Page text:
Since my last post about Aster, the analytic DBMS (ADBMS) vendor has added another arrow to its quiver. Its new MapReduce Data Warehouse Appliance Express Edition starts at $50,000, and includes Aster nCluster on Dell hardware and a copy of MicroStrategy BI software for up to 1 Tb of user data, which Aster clearly sees as a sweet spot. (MicroStrategy has been doing a lot of seeding with the ADBMSs lately; it also has  an introductory bundling deal with Sybase IQ.)  Delivering a ‘compute rich’ appliance on commodity hardware, with reduced operating costs, certainly hits all the right notes. But is 1 Tb  the sweet spot for MapReduce? I think not – although it makes a great starting point, and that may be Aster’s real opportunity – give ‘em a taste of what SQL plus MapReduce can do, and watch them demand more and more. And sell it to them. Dell and MicroStrategy should love this strategy – if it works. Read more of this post

ParAccel Secures $22 Million – The Game’s Afoot

Recently, ParAccel published a TPC-H benchmark, and I said here that it was a coup that ought to get them significant attention. The blizzard of discussion that ensued was no doubt gratifying for ParAccel – Google reported 182 hits for “the past week” for them as of 6/28.

Now, Google hits – and visibility in general – aren’t everything. In a relatively crowded field, ParAccel will need more than just a fairly well-received press release – they will need money. Money to drive marketing, money to turn interest into leads, and money to fund a sales and field force to convert those leads into business. The good news? They just got some. On June 29th the firm announced a C round of venture capital has been secured, to the tune of $22 million led by Menlo Ventures; ParAccel’s previous investors participated as well. Read more of this post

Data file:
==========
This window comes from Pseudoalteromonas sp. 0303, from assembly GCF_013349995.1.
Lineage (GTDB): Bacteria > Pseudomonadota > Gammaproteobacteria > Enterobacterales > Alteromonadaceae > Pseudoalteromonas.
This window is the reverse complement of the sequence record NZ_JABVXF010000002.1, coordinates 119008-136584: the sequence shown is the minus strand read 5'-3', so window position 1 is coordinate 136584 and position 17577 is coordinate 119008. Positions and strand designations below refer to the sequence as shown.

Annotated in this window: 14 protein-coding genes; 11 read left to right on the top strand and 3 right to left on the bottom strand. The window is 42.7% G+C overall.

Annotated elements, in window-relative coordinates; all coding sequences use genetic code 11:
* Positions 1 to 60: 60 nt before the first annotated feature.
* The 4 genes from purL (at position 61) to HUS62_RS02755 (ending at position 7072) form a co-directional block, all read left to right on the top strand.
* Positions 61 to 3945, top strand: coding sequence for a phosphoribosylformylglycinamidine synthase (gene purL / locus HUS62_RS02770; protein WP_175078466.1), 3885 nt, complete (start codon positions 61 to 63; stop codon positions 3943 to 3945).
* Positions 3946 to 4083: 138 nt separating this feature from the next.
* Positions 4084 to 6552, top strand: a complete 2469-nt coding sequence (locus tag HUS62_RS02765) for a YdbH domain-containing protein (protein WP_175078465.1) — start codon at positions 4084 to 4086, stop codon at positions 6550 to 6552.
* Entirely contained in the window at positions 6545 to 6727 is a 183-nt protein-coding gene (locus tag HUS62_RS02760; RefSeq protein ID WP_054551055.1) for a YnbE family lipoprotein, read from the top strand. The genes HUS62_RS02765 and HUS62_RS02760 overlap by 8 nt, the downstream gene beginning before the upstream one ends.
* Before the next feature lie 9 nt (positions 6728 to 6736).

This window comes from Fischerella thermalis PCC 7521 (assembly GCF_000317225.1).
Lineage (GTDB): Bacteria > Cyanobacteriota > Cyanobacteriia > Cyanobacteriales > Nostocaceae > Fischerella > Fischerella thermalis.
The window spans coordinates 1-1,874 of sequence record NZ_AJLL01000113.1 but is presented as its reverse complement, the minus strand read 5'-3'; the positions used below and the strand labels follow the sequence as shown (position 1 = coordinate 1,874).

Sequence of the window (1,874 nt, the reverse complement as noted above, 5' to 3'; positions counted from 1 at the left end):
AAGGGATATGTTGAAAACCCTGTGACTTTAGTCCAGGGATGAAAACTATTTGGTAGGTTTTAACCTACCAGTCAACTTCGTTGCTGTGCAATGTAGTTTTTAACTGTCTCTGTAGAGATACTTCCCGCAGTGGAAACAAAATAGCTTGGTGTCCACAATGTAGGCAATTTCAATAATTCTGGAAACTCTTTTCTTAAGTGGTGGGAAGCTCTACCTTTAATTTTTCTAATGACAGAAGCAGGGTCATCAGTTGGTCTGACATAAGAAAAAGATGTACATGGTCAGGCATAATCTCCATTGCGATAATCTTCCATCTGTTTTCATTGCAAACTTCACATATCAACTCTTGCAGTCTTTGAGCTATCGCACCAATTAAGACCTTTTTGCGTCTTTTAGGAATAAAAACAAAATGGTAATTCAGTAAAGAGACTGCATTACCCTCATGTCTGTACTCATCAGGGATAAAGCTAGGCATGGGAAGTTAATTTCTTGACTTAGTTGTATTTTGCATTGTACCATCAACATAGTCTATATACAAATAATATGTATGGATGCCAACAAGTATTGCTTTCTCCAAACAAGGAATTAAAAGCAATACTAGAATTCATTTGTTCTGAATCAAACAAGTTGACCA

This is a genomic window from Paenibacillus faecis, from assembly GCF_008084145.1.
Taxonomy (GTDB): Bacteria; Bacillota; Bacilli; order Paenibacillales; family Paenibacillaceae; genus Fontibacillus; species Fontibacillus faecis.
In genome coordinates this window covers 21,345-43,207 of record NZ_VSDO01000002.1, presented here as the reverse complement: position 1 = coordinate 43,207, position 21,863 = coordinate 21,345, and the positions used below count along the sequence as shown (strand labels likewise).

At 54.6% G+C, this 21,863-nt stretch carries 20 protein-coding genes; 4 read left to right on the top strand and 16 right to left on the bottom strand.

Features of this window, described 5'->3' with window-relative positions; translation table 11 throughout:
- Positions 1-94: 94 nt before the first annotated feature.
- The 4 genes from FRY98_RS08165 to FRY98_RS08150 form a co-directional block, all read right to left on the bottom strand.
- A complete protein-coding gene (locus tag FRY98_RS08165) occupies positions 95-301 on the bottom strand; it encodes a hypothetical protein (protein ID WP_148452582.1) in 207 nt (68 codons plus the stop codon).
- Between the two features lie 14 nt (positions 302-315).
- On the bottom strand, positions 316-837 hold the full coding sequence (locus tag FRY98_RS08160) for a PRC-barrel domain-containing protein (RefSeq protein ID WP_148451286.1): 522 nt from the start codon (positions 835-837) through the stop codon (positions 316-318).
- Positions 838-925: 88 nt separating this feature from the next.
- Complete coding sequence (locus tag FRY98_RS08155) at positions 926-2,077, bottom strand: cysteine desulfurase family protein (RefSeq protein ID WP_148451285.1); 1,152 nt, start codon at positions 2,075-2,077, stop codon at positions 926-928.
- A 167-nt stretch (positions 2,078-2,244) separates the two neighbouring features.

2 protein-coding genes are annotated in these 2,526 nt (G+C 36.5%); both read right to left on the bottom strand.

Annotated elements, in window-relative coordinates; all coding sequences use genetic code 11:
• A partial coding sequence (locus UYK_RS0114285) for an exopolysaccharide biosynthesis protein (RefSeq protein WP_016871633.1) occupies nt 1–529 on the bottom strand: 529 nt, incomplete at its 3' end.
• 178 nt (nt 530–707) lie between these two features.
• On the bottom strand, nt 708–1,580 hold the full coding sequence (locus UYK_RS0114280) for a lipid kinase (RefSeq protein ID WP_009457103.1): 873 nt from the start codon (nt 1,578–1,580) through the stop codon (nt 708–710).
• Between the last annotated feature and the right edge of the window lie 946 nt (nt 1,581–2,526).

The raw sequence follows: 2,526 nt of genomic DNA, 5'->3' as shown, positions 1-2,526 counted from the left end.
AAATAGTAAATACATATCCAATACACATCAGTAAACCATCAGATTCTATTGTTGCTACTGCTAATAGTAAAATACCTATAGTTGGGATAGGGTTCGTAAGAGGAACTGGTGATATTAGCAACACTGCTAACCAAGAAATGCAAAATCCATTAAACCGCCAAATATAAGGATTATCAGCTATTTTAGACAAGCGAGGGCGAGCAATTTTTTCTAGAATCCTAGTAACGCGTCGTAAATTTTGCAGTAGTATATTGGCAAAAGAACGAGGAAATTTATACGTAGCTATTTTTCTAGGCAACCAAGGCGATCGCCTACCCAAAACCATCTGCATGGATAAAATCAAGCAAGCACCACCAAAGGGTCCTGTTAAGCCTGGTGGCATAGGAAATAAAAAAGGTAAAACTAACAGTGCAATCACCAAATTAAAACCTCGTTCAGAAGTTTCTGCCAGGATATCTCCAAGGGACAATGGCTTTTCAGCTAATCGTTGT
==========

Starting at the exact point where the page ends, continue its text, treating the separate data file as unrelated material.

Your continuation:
ParAccel Rocks the TPC-H – Will See Added Momentum

ParAccel, another of the analytic database upstarts, has weighed in on Sun hardware with a record-shattering benchmark that its competitors have thus far avoided – the 30 TB TPC-H. It’s been two years since anyone has published a 30 TB TPC-H, and only 10 of any size (all smaller) have been published in the past year. One can scoff (many do) at this venerable institution, but TPC benchmarks are a rite of passage, and a badge of engineering prowess. The ParAccel Analytic Database (PADB) has set new records, raising its profile dramatically in one fell swoop. PADB came in at 16x the price/performance of Oracle, the prior leader (and only other vendor willing to tackle the 30Tb benchmark to date.) PADB, running on Sun Opteron 2356 servers, Sun Fire™ X4540 storage servers and OpenSolaris™, was 7x faster on queries and 4.6x faster loading the data than the 2 year old Oracle result. And because of its architecture, the construction and tuning of indexes and partitioning strategies were not needed. TPC rules are specific about having product in GA within 90 days, so one can expect to see PADB version 2.0, on which the benchmark was based, out in Q3.